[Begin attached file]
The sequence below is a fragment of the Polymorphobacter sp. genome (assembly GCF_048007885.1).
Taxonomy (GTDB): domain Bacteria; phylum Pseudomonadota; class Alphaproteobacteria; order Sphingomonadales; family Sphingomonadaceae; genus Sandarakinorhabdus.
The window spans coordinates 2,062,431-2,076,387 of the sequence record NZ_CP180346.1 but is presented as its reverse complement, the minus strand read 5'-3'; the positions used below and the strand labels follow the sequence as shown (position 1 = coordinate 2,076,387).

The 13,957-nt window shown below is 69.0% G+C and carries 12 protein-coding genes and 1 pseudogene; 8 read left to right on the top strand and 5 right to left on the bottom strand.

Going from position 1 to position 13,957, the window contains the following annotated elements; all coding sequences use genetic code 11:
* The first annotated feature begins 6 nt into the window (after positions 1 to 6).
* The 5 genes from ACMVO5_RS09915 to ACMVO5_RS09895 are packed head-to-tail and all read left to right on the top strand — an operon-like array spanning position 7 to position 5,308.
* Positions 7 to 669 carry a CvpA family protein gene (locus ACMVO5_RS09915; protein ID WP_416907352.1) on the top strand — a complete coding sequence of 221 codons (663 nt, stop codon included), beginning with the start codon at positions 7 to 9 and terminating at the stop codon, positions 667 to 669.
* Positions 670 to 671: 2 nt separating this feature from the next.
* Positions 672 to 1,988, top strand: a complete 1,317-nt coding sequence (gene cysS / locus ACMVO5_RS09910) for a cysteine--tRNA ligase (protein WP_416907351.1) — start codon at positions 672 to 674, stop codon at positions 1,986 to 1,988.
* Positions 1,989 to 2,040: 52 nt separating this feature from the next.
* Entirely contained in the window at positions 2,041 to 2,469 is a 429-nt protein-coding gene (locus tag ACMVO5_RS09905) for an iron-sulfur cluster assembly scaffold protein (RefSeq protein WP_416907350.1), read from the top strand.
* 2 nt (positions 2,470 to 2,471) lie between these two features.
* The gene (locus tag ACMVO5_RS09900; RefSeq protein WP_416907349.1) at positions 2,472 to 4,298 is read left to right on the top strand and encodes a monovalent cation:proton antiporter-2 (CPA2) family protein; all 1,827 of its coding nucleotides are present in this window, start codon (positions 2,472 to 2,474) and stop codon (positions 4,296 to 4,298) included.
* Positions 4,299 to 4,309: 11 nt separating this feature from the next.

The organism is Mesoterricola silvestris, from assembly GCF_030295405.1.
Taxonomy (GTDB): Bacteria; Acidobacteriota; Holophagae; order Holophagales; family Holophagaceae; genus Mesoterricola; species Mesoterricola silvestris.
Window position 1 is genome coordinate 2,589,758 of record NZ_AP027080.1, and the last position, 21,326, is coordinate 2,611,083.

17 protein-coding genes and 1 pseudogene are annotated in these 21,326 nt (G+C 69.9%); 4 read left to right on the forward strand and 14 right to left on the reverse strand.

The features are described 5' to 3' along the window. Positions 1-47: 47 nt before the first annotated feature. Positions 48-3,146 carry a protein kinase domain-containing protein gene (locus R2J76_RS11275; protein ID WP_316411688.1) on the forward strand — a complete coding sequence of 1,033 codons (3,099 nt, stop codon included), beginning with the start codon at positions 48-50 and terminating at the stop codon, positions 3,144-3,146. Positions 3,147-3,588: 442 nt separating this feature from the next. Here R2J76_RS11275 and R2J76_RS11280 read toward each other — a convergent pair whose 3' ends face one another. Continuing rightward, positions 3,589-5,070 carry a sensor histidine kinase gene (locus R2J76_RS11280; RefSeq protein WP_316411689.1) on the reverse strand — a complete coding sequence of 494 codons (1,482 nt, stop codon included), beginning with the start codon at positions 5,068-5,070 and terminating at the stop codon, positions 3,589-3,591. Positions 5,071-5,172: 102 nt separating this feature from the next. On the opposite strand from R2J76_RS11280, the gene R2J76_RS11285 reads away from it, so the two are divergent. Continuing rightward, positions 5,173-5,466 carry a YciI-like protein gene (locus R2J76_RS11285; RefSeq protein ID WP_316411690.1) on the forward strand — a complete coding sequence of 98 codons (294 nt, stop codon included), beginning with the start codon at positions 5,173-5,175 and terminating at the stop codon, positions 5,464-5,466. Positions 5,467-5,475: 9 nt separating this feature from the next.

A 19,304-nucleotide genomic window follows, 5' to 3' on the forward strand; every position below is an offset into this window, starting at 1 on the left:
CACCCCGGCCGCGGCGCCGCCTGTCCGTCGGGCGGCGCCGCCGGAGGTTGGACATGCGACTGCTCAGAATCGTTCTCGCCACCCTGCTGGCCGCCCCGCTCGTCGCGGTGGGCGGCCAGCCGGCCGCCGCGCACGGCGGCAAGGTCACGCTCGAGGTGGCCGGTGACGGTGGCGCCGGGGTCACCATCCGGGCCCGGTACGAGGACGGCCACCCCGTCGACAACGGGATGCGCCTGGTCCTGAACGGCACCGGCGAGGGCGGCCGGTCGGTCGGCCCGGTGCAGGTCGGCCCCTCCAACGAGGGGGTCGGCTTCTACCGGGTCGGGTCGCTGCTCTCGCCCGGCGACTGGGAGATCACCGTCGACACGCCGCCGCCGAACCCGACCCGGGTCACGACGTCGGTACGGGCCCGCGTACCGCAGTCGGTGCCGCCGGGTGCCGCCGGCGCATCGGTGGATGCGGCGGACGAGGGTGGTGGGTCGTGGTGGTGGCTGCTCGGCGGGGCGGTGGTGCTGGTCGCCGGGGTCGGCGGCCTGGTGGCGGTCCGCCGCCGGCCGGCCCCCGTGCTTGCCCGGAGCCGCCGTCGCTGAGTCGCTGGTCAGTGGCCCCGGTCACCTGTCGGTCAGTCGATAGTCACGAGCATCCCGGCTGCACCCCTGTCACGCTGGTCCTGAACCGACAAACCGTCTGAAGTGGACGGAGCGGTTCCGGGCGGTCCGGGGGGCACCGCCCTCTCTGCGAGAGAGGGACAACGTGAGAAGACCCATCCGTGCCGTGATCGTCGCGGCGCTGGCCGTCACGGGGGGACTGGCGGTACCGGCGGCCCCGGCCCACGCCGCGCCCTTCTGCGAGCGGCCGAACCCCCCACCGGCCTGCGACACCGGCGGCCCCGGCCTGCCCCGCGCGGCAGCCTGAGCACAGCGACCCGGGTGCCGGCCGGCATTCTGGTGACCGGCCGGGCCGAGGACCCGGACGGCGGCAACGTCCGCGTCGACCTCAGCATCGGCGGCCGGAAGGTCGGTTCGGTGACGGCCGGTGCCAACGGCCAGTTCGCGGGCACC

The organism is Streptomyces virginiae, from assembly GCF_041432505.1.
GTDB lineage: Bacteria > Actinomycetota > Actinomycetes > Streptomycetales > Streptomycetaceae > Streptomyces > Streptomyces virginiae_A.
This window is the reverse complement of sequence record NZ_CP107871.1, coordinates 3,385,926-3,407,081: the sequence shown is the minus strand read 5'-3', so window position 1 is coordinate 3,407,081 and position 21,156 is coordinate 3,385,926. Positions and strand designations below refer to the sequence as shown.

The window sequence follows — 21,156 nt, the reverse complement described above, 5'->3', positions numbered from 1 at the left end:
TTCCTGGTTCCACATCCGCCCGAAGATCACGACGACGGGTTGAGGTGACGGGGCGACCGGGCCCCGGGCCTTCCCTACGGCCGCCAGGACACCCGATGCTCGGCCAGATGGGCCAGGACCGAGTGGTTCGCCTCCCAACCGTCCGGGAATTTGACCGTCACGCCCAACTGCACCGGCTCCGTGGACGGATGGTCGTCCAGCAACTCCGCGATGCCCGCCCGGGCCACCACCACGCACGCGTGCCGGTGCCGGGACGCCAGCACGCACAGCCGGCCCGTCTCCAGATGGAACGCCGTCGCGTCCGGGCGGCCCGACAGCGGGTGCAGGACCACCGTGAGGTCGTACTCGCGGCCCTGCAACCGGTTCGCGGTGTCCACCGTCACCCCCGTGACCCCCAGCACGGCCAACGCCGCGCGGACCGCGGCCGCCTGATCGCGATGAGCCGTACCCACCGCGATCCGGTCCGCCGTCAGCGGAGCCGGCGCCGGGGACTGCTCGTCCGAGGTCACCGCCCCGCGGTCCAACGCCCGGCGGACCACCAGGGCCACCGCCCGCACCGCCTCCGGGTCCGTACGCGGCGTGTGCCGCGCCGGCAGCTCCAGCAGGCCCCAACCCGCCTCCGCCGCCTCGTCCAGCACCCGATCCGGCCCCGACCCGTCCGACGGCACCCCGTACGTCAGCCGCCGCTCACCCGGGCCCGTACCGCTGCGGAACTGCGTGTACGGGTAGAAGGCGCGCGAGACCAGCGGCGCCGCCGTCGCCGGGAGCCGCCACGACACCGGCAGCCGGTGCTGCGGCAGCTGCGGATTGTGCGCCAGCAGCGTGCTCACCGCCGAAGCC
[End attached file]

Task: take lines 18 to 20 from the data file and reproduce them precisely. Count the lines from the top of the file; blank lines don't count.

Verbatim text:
Window position 1 is genome coordinate 2,589,758 of record NZ_AP027080.1, and the last position, 21,326, is coordinate 2,611,083.

17 protein-coding genes and 1 pseudogene are annotated in these 21,326 nt (G+C 69.9%); 4 read left to right on the forward strand and 14 right to left on the reverse strand.

The features are described 5' to 3' along the window. Positions 1-47: 47 nt before the first annotated feature. Positions 48-3,146 carry a protein kinase domain-containing protein gene (locus R2J76_RS11275; protein ID WP_316411688.1) on the forward strand — a complete coding sequence of 1,033 codons (3,099 nt, stop codon included), beginning with the start codon at positions 48-50 and terminating at the stop codon, positions 3,144-3,146. Positions 3,147-3,588: 442 nt separating this feature from the next. Here R2J76_RS11275 and R2J76_RS11280 read toward each other — a convergent pair whose 3' ends face one another. Continuing rightward, positions 3,589-5,070 carry a sensor histidine kinase gene (locus R2J76_RS11280; RefSeq protein WP_316411689.1) on the reverse strand — a complete coding sequence of 494 codons (1,482 nt, stop codon included), beginning with the start codon at positions 5,068-5,070 and terminating at the stop codon, positions 3,589-3,591. Positions 5,071-5,172: 102 nt separating this feature from the next. On the opposite strand from R2J76_RS11280, the gene R2J76_RS11285 reads away from it, so the two are divergent. Continuing rightward, positions 5,173-5,466 carry a YciI-like protein gene (locus R2J76_RS11285; RefSeq protein ID WP_316411690.1) on the forward strand — a complete coding sequence of 98 codons (294 nt, stop codon included), beginning with the start codon at positions 5,173-5,175 and terminating at the stop codon, positions 5,464-5,466. Positions 5,467-5,475: 9 nt separating this feature from the next.